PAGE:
Romania’s Roșia Montană Is One Step Closer To Being Protected

In early January 2017, Romania’s Ministry of Culture submitted an official application to make the village of Roșia Montană a UNESCO World Heritage Site. Cherished by Romanians and people around the world, the village of Roșia Montană in the Apuseni Mountains is made up of traditional buildings dating from the eighteenth and nineteenth centuries and has been home to a multi-ethnic and religiously diverse community. Until recently, the surviving landscape was threatened with almost complete destruction by a cyanide-based gold mining project.

World Monuments Fund congratulates the exhaustive efforts of local advocates who have been waging a campaign to save Roșia Montană for over fifteen years. In the fall of 2013, tens of thousands of people throughout Romania repeatedly took to the streets to protest the government’s decision to modify a law that would fast-track the mining project. A temporary reprieve was granted when both houses of the Romanian parliament rejected the draft law, a direct outcome of the protests. The mining company, Gabriel Resources, is now seeking compensation from the Romanian government through the World Bank’s international arbitration tribunal.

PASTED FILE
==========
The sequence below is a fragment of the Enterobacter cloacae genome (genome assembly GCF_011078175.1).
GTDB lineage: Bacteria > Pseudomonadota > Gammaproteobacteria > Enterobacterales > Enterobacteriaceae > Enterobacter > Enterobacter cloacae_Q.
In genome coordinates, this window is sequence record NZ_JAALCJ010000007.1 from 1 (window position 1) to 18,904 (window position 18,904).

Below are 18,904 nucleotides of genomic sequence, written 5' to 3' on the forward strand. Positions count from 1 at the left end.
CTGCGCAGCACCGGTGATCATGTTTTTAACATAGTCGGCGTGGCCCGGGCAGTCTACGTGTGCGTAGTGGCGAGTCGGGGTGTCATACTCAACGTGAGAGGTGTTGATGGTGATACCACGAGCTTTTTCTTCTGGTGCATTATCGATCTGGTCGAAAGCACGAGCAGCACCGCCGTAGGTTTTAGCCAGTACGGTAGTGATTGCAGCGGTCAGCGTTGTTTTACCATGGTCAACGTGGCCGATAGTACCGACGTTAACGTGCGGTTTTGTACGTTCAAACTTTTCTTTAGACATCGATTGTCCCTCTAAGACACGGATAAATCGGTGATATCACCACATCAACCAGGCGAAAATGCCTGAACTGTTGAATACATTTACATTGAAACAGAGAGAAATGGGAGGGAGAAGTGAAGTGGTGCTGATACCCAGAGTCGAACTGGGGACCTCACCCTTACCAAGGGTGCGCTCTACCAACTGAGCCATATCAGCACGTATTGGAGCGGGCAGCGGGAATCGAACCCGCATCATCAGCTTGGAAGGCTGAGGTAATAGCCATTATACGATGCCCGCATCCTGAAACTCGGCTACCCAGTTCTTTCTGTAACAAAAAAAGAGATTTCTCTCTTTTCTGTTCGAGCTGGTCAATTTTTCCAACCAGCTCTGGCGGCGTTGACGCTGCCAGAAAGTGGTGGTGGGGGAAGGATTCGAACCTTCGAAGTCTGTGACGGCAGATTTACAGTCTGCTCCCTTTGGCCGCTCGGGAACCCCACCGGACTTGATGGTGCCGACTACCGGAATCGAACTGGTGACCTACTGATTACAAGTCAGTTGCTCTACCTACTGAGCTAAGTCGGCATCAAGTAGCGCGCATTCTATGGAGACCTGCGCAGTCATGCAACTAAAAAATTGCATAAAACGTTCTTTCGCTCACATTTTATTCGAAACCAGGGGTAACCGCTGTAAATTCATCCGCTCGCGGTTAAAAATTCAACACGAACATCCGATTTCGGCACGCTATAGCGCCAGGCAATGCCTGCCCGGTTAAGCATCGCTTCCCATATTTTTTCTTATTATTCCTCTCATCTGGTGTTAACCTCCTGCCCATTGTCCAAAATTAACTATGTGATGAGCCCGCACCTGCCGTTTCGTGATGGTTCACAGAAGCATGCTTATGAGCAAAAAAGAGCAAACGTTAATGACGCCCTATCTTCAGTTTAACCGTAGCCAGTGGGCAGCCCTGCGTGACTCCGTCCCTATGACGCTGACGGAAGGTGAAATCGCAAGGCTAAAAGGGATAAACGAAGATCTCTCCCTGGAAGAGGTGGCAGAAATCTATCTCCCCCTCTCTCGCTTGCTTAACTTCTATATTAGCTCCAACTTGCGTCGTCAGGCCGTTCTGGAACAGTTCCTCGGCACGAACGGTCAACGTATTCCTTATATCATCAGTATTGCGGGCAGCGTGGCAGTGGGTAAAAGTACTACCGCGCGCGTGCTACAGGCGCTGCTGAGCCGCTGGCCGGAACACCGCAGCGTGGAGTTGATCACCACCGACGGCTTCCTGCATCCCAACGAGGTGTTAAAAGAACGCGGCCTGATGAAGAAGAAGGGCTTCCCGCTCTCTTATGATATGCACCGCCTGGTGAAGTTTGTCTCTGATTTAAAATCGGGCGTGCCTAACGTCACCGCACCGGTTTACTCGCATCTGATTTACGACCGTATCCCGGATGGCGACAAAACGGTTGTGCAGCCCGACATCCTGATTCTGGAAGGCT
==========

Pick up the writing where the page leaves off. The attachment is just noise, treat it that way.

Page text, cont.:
Roșia Montană still faces many challenges. A large number of properties purchased by the Roșia Montană Gold Corporation now lie vacant and deteriorating, while mining-friendly land use regulations must change to allow for the development of more sustainable forms of economic activity, including organic agriculture, eco-tourism, and cultural tourism—which are currently prohibited. Inclusion on the 2016 World Monuments Watch calls for a coordinated effort and new investment to promote sustainable development at Roșia Montană, and for continuing the process of valorizing its rich heritage. Its nomination for World Heritage designation is an important step towards the site’s protection.

Image above: Traces of open-cast mining in Mt. Cetate, 2017. Photo by Cătălin Chiriloi.